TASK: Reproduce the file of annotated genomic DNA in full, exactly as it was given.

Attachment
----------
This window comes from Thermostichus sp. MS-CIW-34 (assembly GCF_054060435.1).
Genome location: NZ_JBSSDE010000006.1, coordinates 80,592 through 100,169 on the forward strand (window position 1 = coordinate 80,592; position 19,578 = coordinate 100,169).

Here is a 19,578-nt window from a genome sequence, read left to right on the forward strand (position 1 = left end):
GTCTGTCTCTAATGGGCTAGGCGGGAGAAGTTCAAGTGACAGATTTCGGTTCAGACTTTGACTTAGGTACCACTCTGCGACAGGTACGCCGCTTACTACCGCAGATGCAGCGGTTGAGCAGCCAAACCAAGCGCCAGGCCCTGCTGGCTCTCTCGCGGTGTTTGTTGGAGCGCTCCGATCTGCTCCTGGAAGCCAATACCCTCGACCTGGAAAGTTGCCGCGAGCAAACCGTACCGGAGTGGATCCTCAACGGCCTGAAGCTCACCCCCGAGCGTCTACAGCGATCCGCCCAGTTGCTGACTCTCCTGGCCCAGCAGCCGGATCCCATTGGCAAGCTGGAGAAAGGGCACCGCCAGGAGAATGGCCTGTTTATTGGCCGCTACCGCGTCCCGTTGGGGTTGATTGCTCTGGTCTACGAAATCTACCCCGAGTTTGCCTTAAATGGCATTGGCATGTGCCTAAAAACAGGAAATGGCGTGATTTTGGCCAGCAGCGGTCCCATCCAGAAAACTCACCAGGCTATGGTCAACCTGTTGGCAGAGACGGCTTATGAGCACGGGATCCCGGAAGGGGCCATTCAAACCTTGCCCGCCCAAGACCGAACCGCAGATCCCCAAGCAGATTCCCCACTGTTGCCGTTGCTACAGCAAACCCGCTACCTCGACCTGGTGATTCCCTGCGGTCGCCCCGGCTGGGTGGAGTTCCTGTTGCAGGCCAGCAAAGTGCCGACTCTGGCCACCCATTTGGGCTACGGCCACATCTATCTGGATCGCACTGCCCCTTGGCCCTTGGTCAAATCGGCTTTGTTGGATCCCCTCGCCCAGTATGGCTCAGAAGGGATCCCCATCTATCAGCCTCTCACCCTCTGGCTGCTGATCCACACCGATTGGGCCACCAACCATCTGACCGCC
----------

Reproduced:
This window comes from Thermostichus sp. MS-CIW-34 (assembly GCF_054060435.1).
Genome location: NZ_JBSSDE010000006.1, coordinates 80,592 through 100,169 on the forward strand (window position 1 = coordinate 80,592; position 19,578 = coordinate 100,169).

Here is a 19,578-nt window from a genome sequence, read left to right on the forward strand (position 1 = left end):
GTCTGTCTCTAATGGGCTAGGCGGGAGAAGTTCAAGTGACAGATTTCGGTTCAGACTTTGACTTAGGTACCACTCTGCGACAGGTACGCCGCTTACTACCGCAGATGCAGCGGTTGAGCAGCCAAACCAAGCGCCAGGCCCTGCTGGCTCTCTCGCGGTGTTTGTTGGAGCGCTCCGATCTGCTCCTGGAAGCCAATACCCTCGACCTGGAAAGTTGCCGCGAGCAAACCGTACCGGAGTGGATCCTCAACGGCCTGAAGCTCACCCCCGAGCGTCTACAGCGATCCGCCCAGTTGCTGACTCTCCTGGCCCAGCAGCCGGATCCCATTGGCAAGCTGGAGAAAGGGCACCGCCAGGAGAATGGCCTGTTTATTGGCCGCTACCGCGTCCCGTTGGGGTTGATTGCTCTGGTCTACGAAATCTACCCCGAGTTTGCCTTAAATGGCATTGGCATGTGCCTAAAAACAGGAAATGGCGTGATTTTGGCCAGCAGCGGTCCCATCCAGAAAACTCACCAGGCTATGGTCAACCTGTTGGCAGAGACGGCTTATGAGCACGGGATCCCGGAAGGGGCCATTCAAACCTTGCCCGCCCAAGACCGAACCGCAGATCCCCAAGCAGATTCCCCACTGTTGCCGTTGCTACAGCAAACCCGCTACCTCGACCTGGTGATTCCCTGCGGTCGCCCCGGCTGGGTGGAGTTCCTGTTGCAGGCCAGCAAAGTGCCGACTCTGGCCACCCATTTGGGCTACGGCCACATCTATCTGGATCGCACTGCCCCTTGGCCCTTGGTCAAATCGGCTTTGTTGGATCCCCTCGCCCAGTATGGCTCAGAAGGGATCCCCATCTATCAGCCTCTCACCCTCTGGCTGCTGATCCACACCGATTGGGCCACCAACCATCTGACCGCC